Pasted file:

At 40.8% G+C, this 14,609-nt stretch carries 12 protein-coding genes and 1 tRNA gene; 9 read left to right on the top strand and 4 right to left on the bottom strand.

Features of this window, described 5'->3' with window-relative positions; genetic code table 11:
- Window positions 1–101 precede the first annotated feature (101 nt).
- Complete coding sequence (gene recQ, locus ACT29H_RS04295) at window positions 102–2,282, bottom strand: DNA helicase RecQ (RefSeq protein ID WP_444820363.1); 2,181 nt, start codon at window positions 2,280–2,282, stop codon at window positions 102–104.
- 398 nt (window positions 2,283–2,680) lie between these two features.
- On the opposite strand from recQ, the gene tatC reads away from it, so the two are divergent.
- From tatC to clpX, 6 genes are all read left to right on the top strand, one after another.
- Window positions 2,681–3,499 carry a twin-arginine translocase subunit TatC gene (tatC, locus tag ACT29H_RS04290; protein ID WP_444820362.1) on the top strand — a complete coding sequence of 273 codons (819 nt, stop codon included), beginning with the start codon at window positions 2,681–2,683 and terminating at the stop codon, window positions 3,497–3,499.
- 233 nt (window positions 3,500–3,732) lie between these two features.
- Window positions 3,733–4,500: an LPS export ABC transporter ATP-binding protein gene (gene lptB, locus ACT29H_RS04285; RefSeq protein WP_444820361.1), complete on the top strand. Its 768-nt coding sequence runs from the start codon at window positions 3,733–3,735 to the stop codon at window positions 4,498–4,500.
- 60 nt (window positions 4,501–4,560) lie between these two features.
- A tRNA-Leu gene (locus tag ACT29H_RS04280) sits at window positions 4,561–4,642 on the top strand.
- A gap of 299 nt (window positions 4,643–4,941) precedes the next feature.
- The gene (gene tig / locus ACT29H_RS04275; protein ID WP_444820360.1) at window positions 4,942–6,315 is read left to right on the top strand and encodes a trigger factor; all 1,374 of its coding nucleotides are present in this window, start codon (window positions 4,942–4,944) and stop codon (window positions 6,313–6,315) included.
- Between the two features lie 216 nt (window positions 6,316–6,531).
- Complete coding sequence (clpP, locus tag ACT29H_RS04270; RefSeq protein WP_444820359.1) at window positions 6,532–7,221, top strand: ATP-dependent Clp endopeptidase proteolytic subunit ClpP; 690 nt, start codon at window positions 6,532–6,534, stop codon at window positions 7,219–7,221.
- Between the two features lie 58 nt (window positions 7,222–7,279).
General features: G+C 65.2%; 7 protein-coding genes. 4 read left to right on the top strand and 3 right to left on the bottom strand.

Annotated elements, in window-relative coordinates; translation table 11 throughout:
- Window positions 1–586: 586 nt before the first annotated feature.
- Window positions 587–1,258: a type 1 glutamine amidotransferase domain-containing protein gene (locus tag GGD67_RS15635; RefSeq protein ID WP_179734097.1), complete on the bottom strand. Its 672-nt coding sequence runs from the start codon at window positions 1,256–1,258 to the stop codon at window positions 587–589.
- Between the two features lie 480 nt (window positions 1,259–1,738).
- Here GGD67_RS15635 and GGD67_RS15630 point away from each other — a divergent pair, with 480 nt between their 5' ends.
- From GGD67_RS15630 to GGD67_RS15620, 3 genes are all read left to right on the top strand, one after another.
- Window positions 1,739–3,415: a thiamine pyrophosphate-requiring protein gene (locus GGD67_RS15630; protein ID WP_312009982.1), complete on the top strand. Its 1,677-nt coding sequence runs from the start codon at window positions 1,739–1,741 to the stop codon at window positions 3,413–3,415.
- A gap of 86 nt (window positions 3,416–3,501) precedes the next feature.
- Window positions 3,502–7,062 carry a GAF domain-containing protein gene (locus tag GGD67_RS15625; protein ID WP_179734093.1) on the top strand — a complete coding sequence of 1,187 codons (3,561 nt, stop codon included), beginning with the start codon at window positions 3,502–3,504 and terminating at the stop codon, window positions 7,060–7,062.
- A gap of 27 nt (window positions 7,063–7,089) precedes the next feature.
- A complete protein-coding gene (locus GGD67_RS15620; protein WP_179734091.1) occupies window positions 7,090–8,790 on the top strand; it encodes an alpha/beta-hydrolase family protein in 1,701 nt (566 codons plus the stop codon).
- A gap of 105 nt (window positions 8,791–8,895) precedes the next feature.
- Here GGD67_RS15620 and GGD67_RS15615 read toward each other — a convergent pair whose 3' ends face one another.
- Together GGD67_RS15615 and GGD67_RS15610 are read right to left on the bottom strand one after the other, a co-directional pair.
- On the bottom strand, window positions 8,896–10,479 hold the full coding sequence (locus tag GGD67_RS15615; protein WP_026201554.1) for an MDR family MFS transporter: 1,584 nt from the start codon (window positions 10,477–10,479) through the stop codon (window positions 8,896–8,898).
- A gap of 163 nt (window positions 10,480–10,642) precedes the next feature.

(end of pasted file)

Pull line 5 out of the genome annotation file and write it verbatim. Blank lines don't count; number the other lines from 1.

- 398 nt (window positions 2,283–2,680) lie between these two features.